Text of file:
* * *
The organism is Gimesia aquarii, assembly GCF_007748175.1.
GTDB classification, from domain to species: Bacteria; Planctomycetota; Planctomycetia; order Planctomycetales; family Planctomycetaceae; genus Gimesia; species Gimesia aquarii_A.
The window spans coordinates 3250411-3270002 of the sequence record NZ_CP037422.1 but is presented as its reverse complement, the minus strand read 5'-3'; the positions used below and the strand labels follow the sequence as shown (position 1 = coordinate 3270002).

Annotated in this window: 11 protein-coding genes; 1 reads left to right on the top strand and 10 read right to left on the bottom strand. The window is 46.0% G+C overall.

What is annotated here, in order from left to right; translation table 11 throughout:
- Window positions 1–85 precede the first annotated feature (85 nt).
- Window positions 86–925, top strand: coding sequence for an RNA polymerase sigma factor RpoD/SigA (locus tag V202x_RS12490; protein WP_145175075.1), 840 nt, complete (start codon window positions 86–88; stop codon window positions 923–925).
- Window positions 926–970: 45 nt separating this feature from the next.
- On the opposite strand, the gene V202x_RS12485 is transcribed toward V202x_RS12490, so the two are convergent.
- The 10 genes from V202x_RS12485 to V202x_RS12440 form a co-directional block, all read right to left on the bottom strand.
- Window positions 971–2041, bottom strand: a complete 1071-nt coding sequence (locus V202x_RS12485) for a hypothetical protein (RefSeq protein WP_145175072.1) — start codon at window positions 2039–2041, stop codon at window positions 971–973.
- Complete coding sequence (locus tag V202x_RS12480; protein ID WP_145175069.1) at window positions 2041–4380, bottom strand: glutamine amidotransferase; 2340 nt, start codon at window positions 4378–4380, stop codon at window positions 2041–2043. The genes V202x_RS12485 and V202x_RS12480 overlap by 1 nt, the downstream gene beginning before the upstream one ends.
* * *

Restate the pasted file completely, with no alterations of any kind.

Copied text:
The organism is Gimesia aquarii, assembly GCF_007748175.1.
GTDB classification, from domain to species: Bacteria; Planctomycetota; Planctomycetia; order Planctomycetales; family Planctomycetaceae; genus Gimesia; species Gimesia aquarii_A.
The window spans coordinates 3250411-3270002 of the sequence record NZ_CP037422.1 but is presented as its reverse complement, the minus strand read 5'-3'; the positions used below and the strand labels follow the sequence as shown (position 1 = coordinate 3270002).

Annotated in this window: 11 protein-coding genes; 1 reads left to right on the top strand and 10 read right to left on the bottom strand. The window is 46.0% G+C overall.

What is annotated here, in order from left to right; translation table 11 throughout:
- Window positions 1–85 precede the first annotated feature (85 nt).
- Window positions 86–925, top strand: coding sequence for an RNA polymerase sigma factor RpoD/SigA (locus tag V202x_RS12490; protein WP_145175075.1), 840 nt, complete (start codon window positions 86–88; stop codon window positions 923–925).
- Window positions 926–970: 45 nt separating this feature from the next.
- On the opposite strand, the gene V202x_RS12485 is transcribed toward V202x_RS12490, so the two are convergent.
- The 10 genes from V202x_RS12485 to V202x_RS12440 form a co-directional block, all read right to left on the bottom strand.
- Window positions 971–2041, bottom strand: a complete 1071-nt coding sequence (locus V202x_RS12485) for a hypothetical protein (RefSeq protein WP_145175072.1) — start codon at window positions 2039–2041, stop codon at window positions 971–973.
- Complete coding sequence (locus tag V202x_RS12480; protein ID WP_145175069.1) at window positions 2041–4380, bottom strand: glutamine amidotransferase; 2340 nt, start codon at window positions 4378–4380, stop codon at window positions 2041–2043. The genes V202x_RS12485 and V202x_RS12480 overlap by 1 nt, the downstream gene beginning before the upstream one ends.